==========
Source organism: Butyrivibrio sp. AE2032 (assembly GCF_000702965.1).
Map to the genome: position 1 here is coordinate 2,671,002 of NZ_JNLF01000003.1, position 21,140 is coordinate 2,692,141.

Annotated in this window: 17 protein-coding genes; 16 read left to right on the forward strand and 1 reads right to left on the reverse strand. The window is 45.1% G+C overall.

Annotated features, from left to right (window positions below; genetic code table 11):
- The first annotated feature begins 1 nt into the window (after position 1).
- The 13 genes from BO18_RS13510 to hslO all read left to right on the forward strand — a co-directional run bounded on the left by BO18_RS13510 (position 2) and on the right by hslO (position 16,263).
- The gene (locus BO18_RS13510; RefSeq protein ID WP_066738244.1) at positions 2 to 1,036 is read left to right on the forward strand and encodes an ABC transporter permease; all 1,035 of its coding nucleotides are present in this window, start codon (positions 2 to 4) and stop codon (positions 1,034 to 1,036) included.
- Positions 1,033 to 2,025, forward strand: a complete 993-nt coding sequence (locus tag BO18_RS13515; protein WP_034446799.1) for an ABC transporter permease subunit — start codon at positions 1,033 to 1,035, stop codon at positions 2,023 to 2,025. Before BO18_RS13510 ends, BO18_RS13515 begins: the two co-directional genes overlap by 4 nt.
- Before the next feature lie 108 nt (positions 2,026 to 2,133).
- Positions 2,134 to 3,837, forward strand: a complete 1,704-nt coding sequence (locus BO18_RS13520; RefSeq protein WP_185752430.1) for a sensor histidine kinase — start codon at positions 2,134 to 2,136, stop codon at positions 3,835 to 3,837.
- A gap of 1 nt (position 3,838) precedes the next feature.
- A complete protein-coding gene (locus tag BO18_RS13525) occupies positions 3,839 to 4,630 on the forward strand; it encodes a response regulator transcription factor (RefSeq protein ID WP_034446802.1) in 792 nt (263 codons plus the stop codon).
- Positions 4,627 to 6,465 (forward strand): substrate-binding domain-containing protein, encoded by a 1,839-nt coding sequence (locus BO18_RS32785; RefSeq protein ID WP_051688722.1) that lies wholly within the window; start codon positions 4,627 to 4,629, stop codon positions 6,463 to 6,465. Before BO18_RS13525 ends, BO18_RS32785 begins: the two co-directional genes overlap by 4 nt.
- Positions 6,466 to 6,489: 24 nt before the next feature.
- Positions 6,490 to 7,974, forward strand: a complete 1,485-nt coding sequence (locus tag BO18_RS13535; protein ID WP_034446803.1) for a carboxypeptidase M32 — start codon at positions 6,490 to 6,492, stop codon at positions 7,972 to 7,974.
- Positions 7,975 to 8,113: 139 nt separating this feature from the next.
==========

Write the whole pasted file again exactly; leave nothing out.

Source organism: Butyrivibrio sp. AE2032 (assembly GCF_000702965.1).
Map to the genome: position 1 here is coordinate 2,671,002 of NZ_JNLF01000003.1, position 21,140 is coordinate 2,692,141.

Annotated in this window: 17 protein-coding genes; 16 read left to right on the forward strand and 1 reads right to left on the reverse strand. The window is 45.1% G+C overall.

Annotated features, from left to right (window positions below; genetic code table 11):
- The first annotated feature begins 1 nt into the window (after position 1).
- The 13 genes from BO18_RS13510 to hslO all read left to right on the forward strand — a co-directional run bounded on the left by BO18_RS13510 (position 2) and on the right by hslO (position 16,263).
- The gene (locus BO18_RS13510; RefSeq protein ID WP_066738244.1) at positions 2 to 1,036 is read left to right on the forward strand and encodes an ABC transporter permease; all 1,035 of its coding nucleotides are present in this window, start codon (positions 2 to 4) and stop codon (positions 1,034 to 1,036) included.
- Positions 1,033 to 2,025, forward strand: a complete 993-nt coding sequence (locus tag BO18_RS13515; protein WP_034446799.1) for an ABC transporter permease subunit — start codon at positions 1,033 to 1,035, stop codon at positions 2,023 to 2,025. Before BO18_RS13510 ends, BO18_RS13515 begins: the two co-directional genes overlap by 4 nt.
- Before the next feature lie 108 nt (positions 2,026 to 2,133).
- Positions 2,134 to 3,837, forward strand: a complete 1,704-nt coding sequence (locus BO18_RS13520; RefSeq protein WP_185752430.1) for a sensor histidine kinase — start codon at positions 2,134 to 2,136, stop codon at positions 3,835 to 3,837.
- A gap of 1 nt (position 3,838) precedes the next feature.
- A complete protein-coding gene (locus tag BO18_RS13525) occupies positions 3,839 to 4,630 on the forward strand; it encodes a response regulator transcription factor (RefSeq protein ID WP_034446802.1) in 792 nt (263 codons plus the stop codon).
- Positions 4,627 to 6,465 (forward strand): substrate-binding domain-containing protein, encoded by a 1,839-nt coding sequence (locus BO18_RS32785; RefSeq protein ID WP_051688722.1) that lies wholly within the window; start codon positions 4,627 to 4,629, stop codon positions 6,463 to 6,465. Before BO18_RS13525 ends, BO18_RS32785 begins: the two co-directional genes overlap by 4 nt.
- Positions 6,466 to 6,489: 24 nt before the next feature.
- Positions 6,490 to 7,974, forward strand: a complete 1,485-nt coding sequence (locus tag BO18_RS13535; protein ID WP_034446803.1) for a carboxypeptidase M32 — start codon at positions 6,490 to 6,492, stop codon at positions 7,972 to 7,974.
- Positions 7,975 to 8,113: 139 nt separating this feature from the next.